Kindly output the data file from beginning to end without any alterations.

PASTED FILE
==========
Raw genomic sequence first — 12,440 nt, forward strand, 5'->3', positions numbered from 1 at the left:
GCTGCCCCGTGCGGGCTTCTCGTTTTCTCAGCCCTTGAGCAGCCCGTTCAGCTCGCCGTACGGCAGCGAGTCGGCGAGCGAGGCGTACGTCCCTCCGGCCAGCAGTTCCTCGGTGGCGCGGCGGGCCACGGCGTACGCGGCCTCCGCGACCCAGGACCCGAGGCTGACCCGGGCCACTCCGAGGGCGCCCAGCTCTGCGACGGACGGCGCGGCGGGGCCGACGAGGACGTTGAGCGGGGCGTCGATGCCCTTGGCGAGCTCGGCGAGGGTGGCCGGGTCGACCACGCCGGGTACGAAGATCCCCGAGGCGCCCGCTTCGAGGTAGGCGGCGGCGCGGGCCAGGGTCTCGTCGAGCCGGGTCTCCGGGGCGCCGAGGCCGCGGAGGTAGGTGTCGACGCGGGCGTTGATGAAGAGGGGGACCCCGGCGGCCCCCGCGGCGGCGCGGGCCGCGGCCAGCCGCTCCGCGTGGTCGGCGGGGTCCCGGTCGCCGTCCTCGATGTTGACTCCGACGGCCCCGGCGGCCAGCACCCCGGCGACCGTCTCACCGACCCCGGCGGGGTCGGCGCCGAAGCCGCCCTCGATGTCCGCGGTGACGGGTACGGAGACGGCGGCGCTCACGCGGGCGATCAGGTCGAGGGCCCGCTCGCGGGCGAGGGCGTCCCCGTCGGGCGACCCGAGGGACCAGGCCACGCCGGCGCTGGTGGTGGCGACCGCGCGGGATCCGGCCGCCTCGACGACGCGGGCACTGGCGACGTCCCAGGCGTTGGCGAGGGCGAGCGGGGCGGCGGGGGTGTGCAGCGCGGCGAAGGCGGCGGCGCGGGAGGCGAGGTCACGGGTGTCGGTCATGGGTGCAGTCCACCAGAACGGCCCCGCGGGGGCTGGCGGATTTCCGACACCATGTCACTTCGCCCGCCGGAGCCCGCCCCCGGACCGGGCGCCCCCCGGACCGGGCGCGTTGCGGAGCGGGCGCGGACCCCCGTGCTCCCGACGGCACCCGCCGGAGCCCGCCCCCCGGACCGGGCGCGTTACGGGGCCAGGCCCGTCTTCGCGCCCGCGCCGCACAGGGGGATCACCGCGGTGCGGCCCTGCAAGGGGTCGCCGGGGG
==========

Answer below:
Raw genomic sequence first — 12,440 nt, forward strand, 5'->3', positions numbered from 1 at the left:
GCTGCCCCGTGCGGGCTTCTCGTTTTCTCAGCCCTTGAGCAGCCCGTTCAGCTCGCCGTACGGCAGCGAGTCGGCGAGCGAGGCGTACGTCCCTCCGGCCAGCAGTTCCTCGGTGGCGCGGCGGGCCACGGCGTACGCGGCCTCCGCGACCCAGGACCCGAGGCTGACCCGGGCCACTCCGAGGGCGCCCAGCTCTGCGACGGACGGCGCGGCGGGGCCGACGAGGACGTTGAGCGGGGCGTCGATGCCCTTGGCGAGCTCGGCGAGGGTGGCCGGGTCGACCACGCCGGGTACGAAGATCCCCGAGGCGCCCGCTTCGAGGTAGGCGGCGGCGCGGGCCAGGGTCTCGTCGAGCCGGGTCTCCGGGGCGCCGAGGCCGCGGAGGTAGGTGTCGACGCGGGCGTTGATGAAGAGGGGGACCCCGGCGGCCCCCGCGGCGGCGCGGGCCGCGGCCAGCCGCTCCGCGTGGTCGGCGGGGTCCCGGTCGCCGTCCTCGATGTTGACTCCGACGGCCCCGGCGGCCAGCACCCCGGCGACCGTCTCACCGACCCCGGCGGGGTCGGCGCCGAAGCCGCCCTCGATGTCCGCGGTGACGGGTACGGAGACGGCGGCGCTCACGCGGGCGATCAGGTCGAGGGCCCGCTCGCGGGCGAGGGCGTCCCCGTCGGGCGACCCGAGGGACCAGGCCACGCCGGCGCTGGTGGTGGCGACCGCGCGGGATCCGGCCGCCTCGACGACGCGGGCACTGGCGACGTCCCAGGCGTTGGCGAGGGCGAGCGGGGCGGCGGGGGTGTGCAGCGCGGCGAAGGCGGCGGCGCGGGAGGCGAGGTCACGGGTGTCGGTCATGGGTGCAGTCCACCAGAACGGCCCCGCGGGGGCTGGCGGATTTCCGACACCATGTCACTTCGCCCGCCGGAGCCCGCCCCCGGACCGGGCGCCCCCCGGACCGGGCGCGTTGCGGAGCGGGCGCGGACCCCCGTGCTCCCGACGGCACCCGCCGGAGCCCGCCCCCCGGACCGGGCGCGTTACGGGGCCAGGCCCGTCTTCGCGCCCGCGCCGCACAGGGGGATCACCGCGGTGCGGCCCTGCAAGGGGTCGCCGGGGG